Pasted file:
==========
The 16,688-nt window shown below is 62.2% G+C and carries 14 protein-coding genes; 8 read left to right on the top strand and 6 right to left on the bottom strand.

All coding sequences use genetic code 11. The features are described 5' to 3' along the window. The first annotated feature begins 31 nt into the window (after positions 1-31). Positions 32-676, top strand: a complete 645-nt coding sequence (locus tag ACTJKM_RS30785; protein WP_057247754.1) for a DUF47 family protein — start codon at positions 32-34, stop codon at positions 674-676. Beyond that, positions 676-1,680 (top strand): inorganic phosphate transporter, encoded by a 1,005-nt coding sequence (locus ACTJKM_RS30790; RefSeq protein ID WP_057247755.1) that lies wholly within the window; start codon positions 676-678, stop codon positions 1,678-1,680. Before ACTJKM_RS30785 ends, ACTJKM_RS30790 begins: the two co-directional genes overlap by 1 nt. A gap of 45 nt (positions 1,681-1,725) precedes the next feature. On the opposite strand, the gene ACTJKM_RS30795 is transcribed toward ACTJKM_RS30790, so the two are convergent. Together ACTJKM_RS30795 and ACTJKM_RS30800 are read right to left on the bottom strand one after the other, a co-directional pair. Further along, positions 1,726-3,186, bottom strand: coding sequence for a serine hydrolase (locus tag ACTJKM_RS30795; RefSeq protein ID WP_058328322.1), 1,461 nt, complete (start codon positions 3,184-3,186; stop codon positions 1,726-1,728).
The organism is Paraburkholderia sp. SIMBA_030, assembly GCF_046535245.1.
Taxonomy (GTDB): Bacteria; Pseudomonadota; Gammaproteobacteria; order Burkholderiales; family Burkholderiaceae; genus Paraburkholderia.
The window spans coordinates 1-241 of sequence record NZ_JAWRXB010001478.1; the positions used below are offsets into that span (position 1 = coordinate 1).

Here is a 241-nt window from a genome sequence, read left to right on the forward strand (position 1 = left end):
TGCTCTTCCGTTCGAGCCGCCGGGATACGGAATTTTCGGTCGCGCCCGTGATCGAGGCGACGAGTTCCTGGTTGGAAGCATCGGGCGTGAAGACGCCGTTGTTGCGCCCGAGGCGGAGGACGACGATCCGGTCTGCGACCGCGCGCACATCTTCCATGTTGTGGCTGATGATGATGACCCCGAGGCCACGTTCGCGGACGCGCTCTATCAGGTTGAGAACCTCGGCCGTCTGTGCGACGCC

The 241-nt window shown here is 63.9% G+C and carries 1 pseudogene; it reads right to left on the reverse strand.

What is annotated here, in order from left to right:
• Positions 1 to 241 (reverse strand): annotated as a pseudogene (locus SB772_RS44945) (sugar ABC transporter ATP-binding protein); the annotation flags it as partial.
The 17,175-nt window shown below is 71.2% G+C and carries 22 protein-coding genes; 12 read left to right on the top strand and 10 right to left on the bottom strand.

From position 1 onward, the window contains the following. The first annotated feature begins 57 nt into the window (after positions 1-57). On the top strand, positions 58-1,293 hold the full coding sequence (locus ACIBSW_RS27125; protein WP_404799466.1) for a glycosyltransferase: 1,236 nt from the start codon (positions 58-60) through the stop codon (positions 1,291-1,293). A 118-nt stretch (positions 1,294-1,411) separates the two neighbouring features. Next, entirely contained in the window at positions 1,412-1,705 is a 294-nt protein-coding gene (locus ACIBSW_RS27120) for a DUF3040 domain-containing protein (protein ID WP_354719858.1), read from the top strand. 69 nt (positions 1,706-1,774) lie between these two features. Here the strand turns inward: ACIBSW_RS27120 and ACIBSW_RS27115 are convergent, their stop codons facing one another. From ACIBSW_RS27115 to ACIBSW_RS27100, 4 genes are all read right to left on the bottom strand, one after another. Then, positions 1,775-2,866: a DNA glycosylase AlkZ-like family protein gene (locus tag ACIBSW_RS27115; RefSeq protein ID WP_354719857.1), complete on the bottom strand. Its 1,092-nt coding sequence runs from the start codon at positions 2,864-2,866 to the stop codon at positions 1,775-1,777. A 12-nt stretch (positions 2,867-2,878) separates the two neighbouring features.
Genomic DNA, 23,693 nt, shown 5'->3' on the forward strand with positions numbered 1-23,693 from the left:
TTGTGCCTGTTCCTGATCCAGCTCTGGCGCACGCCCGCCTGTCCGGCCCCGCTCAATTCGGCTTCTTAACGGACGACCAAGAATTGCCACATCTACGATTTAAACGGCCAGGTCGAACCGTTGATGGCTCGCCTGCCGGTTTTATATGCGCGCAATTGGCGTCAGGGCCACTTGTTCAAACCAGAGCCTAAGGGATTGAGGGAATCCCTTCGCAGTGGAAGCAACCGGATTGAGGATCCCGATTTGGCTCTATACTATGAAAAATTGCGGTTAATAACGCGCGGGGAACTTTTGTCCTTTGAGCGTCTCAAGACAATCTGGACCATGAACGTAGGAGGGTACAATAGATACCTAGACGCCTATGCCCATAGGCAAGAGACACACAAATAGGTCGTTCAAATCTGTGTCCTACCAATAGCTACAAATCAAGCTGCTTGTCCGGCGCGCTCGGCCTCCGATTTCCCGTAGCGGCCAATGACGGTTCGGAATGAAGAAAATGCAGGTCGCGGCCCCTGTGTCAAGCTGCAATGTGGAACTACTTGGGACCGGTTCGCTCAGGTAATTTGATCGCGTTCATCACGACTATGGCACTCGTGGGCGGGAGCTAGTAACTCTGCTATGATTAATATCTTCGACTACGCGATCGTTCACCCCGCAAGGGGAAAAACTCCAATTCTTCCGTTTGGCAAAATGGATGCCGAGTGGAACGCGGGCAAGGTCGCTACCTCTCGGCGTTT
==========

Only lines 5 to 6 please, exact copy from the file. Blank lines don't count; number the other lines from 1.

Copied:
The window spans coordinates 1-241 of sequence record NZ_JAWRXB010001478.1; the positions used below are offsets into that span (position 1 = coordinate 1).

Here is a 241-nt window from a genome sequence, read left to right on the forward strand (position 1 = left end):